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Rabbit

From Academic Kids

(Redirected from Rabbits)
For other uses, see Rabbit (disambiguation).
Rabbit

A cottontail rabbit in Louisiana
Scientific classification
Kingdom:Animalia
Phylum:Chordata
Class:Mammalia
Order:Lagomorpha
Family:Leporidae
Genera

Pentalagus
Bunolagus
Nesolagus
Romerolagus
Brachylagus
Sylvilagus
Oryctolagus
Poelagus

Missing image
Wild_rabbit.jpg
The bane of Australian farmers - the wild rabbit

Rabbits are small mammals in the family Leporidae, found in many parts of the world. There are seven different genera in the family classified as rabbits, including the European Rabbit (Oryctolagus cuniculus), cottontail rabbits (genus Sylvilagus; 13 species), and the Amami Rabbit (Pentalagus furnessi, an endangered species on Amami Oshima, Japan). Rabbits are distinguished from the related hares in that they are altricial, having young that are born blind and hairless; many also live underground in burrows.

For jackrabbits, which are actually hares, in the genus Lepus, see hare.

Rabbits vary in size and weight. As a lagomorph, they have 4 sharp incisors (2 on top, 2 on bottom) that grow continuously throughout their life, and two peg teeth on the top behind the inscisors, dissimilar to those of rodents (which have only 2 each, top and bottom). Rabbits have long ears, large hind legs, and short fluffy tails. Rabbits move by hopping, using their long and powerful hind legs. To facilitate quick movement, rabbit hind feet have a thick padding of fur to dampen the shock of rapid hopping. Their toes are long, and are webbed to keep them from spreading apart as they jump.

They are well-known for digging networks of burrows, called warrens, where they spend most of their time when not feeding. Rabbits are also well-known for their advanced breeding rate, another factor which differentiates them from hares; in theory, a doe can produce from three to seven live young per month, during the first half of the year, although a more common rate is half that. [1] (http://www.mammal.org.uk/rabbit.htm)[2] (http://www.petstation.com/rabbitcare.html) In contrast, hares usually produce three or four live young, during the middle of the year.[3] (http://www.mammal.org.uk/hare.htm)

Contents

Rabbits and people

The European Rabbit is the only species of rabbit to be domesticated. However, rabbits and people interact in many different ways beyond domestication. Rabbits are an example of an animal which is treated as food, pet and pest by the same culture.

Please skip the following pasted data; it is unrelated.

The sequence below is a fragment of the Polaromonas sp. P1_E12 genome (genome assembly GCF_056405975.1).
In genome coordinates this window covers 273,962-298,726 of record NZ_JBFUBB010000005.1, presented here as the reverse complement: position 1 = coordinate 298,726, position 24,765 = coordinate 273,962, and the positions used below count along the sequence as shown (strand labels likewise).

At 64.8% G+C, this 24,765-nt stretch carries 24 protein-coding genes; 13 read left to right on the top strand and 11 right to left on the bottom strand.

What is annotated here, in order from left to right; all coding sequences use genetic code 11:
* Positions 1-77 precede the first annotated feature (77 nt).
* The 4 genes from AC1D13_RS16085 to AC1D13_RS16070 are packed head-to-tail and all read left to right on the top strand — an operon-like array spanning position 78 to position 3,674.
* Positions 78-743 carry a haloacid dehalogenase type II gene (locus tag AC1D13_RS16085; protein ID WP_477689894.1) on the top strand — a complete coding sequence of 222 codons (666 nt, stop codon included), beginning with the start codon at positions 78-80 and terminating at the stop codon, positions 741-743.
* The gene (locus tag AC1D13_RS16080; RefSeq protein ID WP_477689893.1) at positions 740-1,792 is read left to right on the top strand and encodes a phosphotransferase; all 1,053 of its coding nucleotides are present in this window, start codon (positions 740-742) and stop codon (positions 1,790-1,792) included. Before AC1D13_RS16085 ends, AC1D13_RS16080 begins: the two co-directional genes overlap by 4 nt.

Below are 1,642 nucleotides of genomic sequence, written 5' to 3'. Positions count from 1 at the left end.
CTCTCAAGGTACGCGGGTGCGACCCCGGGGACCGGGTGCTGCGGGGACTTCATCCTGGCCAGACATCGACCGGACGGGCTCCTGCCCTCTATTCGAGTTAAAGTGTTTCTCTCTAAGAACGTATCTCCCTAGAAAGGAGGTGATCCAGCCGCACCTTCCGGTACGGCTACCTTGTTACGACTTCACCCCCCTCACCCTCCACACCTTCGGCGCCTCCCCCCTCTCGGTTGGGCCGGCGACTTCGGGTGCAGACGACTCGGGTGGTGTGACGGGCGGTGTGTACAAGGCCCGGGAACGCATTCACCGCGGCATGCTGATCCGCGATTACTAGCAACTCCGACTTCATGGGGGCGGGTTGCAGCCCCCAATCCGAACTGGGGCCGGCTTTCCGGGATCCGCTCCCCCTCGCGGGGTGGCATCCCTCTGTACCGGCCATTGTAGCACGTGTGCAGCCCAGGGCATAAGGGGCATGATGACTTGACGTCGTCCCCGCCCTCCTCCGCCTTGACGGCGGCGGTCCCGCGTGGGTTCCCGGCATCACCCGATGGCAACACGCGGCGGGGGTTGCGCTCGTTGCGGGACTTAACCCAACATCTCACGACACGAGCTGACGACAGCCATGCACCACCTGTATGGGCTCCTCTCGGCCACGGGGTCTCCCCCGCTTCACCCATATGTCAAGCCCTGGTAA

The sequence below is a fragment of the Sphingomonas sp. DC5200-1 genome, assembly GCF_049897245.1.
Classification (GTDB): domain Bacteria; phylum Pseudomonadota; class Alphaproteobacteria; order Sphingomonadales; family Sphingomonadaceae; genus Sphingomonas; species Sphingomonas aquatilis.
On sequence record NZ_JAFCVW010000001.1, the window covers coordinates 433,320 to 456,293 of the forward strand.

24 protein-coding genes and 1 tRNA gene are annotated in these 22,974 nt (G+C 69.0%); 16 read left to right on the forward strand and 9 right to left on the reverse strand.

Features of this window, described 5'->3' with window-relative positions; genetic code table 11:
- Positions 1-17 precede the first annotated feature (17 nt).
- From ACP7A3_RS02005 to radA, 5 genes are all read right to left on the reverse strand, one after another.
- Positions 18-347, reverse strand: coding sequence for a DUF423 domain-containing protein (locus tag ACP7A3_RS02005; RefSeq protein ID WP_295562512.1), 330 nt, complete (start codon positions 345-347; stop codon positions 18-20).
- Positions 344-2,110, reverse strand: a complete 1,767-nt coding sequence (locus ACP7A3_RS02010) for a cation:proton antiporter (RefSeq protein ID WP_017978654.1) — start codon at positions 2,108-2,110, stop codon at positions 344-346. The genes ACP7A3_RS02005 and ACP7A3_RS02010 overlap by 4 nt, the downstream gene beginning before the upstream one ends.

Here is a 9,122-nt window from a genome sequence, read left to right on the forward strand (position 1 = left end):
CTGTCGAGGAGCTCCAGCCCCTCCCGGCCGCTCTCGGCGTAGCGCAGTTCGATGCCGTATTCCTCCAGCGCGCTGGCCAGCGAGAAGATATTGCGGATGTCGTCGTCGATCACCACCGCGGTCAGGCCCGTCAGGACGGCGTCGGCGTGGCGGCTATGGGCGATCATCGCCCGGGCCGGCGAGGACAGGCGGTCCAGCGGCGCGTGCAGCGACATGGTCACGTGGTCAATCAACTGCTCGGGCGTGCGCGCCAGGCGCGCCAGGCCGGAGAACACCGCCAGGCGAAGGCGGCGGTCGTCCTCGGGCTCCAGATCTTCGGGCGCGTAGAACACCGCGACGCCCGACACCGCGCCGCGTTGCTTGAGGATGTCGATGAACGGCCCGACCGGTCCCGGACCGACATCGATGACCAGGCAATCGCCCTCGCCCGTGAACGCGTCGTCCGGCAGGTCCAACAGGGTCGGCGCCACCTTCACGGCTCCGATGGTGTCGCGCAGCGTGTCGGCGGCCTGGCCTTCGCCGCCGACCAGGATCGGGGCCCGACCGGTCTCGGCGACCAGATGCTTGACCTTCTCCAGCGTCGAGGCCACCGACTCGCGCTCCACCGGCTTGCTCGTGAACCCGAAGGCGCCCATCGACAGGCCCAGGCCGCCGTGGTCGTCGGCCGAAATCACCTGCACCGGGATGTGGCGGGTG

When used for food, rabbits are both hunted and raised for meat. Snares or guns along with dogs are usually employed when catching wild rabbits for food. In many areas rabbits are also raised for meat, a practice called cuniculture. Rabbit pelts are a widely used fur for clothing.

Domestic rabbits make very friendly and playful pets. They are widely bought throughout America and may be kept inside or out.

Rabbits have also been a source of environmental problems when introduced into the wild by humans (see Rabbits in Australia for details of it as a pest species in that country). Because of their appetites, and the rate at which they breed, wild rabbit depredation can prove problematic for agriculture. Gassing, barriers (fences), shooting, snaring and ferreting have been used to control rabbit populations, as has the disease myxomatosis.

Classification

Rabbits and hares were formerly classified in the order Rodentia until 1912, when they were moved into a new order Lagomorpha. This order, in addition to containing rabbits and hares, also includes the pikas.

ORDER LAGOMORPHA

Rabbits in culture and literature

Rabbits are often used as a symbol of fertility. It is possibly as a consequence of this that they have been associated with Easter as the Easter Bunny. The species' role as a prey animal also lends itself as a symbol of innocence as an animal that seems to wish harm on no one, another Easter connotation. In addition, the animal is often used as a symbol of playful sexuality, which plays off of its perceived image of innocence (see Playboy Bunny).

It is also a common folklore archetype of the trickster who uses his cunning to outwit his enemies. The most common example of this is Br'er Rabbit from African-American folktales; by extension the Warner Brothers cartoon character Bugs Bunny also typifies this image.

Anthropomorphic rabbits have appeared in a host of works of film and literature, most notably the White Rabbit in Lewis Carroll's Alice's Adventures in Wonderland; in the popular novel Watership Down, by Richard Adams; and in Beatrix Potter's works such as Peter Rabbit.

It is commonly believed that a rabbit, if injected with a woman's urine, will expire if the woman were pregnant. This is not true. However, in the 1920s it was discovered that if the injected urine contained the hormone hCG, a hormone found in the urine of pregnant women, the rabbit would display ovarian changes. The rabbit would indeed need to be killed to have its ovaries inspected, but the death of the rabbit was not the indicator of the results. Later revisions of the test allowed technicians to inspect the ovaries without euthanizing the unfortunate creature.

There is a rabbit among the 12 animals in the Chinese zodiac. See Rabbit (Zodiac).

Rabbit feet are considered lucky and fake rabbit feet are often sold as cheap trinkets. It also often leads to the humourous note that the rabbit itself was not lucky to lose them.

In Japanese tradition, rabbits live on the Moon where they make Mochi - a popular sticky snack. In Chinese literature, rabbits also accompany Chang-e on the Moon.

See also

External links

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